Photography: Nata Moraru / natamoraru.tumblr.com

ROLLER TRIO

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  • Dead Hedge Trio
  • Leather Cow
The Kazimier 22/10/14

Tonight, presented by Kazimier’s Jazz Club, there come three bands that each give a different definition of what jazz actually is. It’s a vague and loose term, jazz, rescued from vapid “feel-good” commerciality in the World War Two era by the likes of Charlie Parker and his ilk. Be-bop clawed back jazz’s artistic credibility. Now, in a dimly lit Liverpool venue, it’s clear to see that not only is that credibility still intact but the music itself is still evolving beyond any boundaries created by past jazz idols.

LEATHER COW arrive on stage first and burst into an onslaught of the most emancipated free jazz you’re likely to hear. Ornette Coleman is an obvious reference aside from the fact that Leather Cow’s bassist, Rob Wilkinson, hits a lot harder than Ornette ever did. Wilkinson plays like an out-of-place Death From Above 1979 fan which, surprisingly, nicely compliments the wayward direction that the band take. Leather Cow are an impressive but challenging start to the night and that’s a challenge that this audience is more than willing to accept.

 

ROLLER TRIO Image 3

Next we have DEAD HEDGE TRIO, who are slightly more refined than their predecessors yet even more expressive. The guitarist, Rory Ballantyne, adds 20,000 leagues’ worth of depth to their expansive sound, playing abrasive, coarse chords and melodies that are reminiscent of John Frusciante’s work on Ataxia’s first LP. Nick Branton, the trio’s saxophonist, lunges charismatically into his instrument, warring enigmatically with the thing as if it were in the midst of a musical brawl. The musicianship shown by the whole band, held together by drummer Michael Metcalfe, is almost primal. They journey through tracks Monster Munch and the stirring Antibiotic with passionate fervour. Elements of early Portico Quartet emerge throughout. The boys from Dead Hedge leave the crowd stunned.

It’s been a busy few years for ROLLER TRIO, whose debut album was nominated for a Mercury Music award. In no time at all they have become one of the most important and innovative new breakthrough acts in the British music scene, challenging people’s perceptions of what modern jazz should sound like.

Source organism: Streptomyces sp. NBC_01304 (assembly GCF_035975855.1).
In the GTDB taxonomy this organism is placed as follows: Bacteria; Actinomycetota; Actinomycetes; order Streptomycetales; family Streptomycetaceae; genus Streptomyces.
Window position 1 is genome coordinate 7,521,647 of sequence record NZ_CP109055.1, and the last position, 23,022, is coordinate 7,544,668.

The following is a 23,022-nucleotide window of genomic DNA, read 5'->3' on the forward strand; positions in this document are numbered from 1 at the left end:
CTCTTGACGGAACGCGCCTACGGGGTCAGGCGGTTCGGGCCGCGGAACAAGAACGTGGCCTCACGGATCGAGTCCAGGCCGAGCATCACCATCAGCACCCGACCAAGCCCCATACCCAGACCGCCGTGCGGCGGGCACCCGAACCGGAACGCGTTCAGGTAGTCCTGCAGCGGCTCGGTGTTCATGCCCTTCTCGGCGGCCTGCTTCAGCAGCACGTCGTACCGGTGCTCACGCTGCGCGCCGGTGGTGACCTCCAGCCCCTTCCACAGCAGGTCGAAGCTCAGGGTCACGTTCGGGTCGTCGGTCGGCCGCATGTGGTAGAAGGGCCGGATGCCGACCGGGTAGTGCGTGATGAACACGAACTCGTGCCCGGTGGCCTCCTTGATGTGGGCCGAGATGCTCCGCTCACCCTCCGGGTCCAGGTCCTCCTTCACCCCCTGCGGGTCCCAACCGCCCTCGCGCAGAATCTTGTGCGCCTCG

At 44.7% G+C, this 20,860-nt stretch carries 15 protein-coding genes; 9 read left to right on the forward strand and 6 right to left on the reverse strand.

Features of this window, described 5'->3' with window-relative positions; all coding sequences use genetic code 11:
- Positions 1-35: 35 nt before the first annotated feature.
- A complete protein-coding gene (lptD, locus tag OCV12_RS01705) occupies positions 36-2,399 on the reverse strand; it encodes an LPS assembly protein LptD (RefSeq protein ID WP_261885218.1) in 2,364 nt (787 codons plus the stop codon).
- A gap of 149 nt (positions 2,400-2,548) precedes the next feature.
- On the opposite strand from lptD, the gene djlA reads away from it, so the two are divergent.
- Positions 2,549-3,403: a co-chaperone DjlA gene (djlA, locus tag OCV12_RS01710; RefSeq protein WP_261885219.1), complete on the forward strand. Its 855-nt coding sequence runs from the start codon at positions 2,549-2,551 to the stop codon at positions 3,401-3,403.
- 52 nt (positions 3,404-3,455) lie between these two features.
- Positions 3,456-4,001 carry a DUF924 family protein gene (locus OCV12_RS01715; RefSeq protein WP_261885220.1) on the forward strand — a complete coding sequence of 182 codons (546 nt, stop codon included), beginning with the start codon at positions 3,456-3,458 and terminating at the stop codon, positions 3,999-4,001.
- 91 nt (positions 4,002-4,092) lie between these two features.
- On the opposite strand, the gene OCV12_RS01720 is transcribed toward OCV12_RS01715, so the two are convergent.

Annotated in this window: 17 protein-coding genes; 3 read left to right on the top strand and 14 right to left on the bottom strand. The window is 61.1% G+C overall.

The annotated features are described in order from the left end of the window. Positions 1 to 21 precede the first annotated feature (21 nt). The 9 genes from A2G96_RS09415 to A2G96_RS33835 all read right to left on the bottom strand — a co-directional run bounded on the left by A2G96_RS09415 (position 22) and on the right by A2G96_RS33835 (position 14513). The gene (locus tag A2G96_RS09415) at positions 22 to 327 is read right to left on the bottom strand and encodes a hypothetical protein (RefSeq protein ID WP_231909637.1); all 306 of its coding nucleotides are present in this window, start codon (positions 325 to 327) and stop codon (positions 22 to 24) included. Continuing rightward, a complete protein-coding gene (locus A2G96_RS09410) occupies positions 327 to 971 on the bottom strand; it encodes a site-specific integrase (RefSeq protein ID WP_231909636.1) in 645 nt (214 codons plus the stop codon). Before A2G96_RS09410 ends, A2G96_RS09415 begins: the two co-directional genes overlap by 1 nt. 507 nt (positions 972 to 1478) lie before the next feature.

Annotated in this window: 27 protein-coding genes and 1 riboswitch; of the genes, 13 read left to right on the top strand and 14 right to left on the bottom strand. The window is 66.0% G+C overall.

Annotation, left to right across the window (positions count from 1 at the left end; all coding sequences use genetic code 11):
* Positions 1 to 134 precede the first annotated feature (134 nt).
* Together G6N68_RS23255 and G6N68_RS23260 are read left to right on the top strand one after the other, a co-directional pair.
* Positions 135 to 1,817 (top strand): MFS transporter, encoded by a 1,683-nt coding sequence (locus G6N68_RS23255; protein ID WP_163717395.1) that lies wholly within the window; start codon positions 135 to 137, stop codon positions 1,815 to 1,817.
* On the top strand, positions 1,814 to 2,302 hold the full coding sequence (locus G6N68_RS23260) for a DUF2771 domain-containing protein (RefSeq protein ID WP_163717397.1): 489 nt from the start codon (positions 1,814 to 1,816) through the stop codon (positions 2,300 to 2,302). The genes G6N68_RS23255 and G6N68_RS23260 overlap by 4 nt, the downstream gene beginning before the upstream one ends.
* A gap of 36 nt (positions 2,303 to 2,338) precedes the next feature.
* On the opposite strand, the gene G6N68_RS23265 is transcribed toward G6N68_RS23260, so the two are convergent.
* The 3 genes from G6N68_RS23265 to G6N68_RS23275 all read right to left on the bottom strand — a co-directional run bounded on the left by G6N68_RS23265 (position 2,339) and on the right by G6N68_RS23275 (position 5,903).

This evening’s show is part of a short tour in support of their imminent second album Fracture, the release of which is being funded through an online crowdfunding campaign. The band play an engaging set which includes the new single High Tea as well as older pieces Deep Heat, Roller Toaster and Howdy Saudi. The performance is immersive: complex melodic structures and rhythmic syncopations are fed through the instruments with almost mathematical precision. Guitarist Luke Wynter sticks like glue to the rhythms employed; even the erratic wanderings of drummer Luke Redding-Williams and saxophonist James Mainwaring, whose vibrant playing entrances everyone in the room, cannot throw off the skeletal underpinning of Wynter’s nebulous guitar work.

Roller Trio offer a mix of electronic infusion, hip hop-style breakbeats, the occasional foray into rock territory and, mostly, some lush, opulent and almost geometric jazz. It’s a wonderful and innovative cacophony. You aren’t likely to catch a show quite like this one anytime soon, so, it’d be wise simply to patiently await Roller Trio’s next return to Liverpool.

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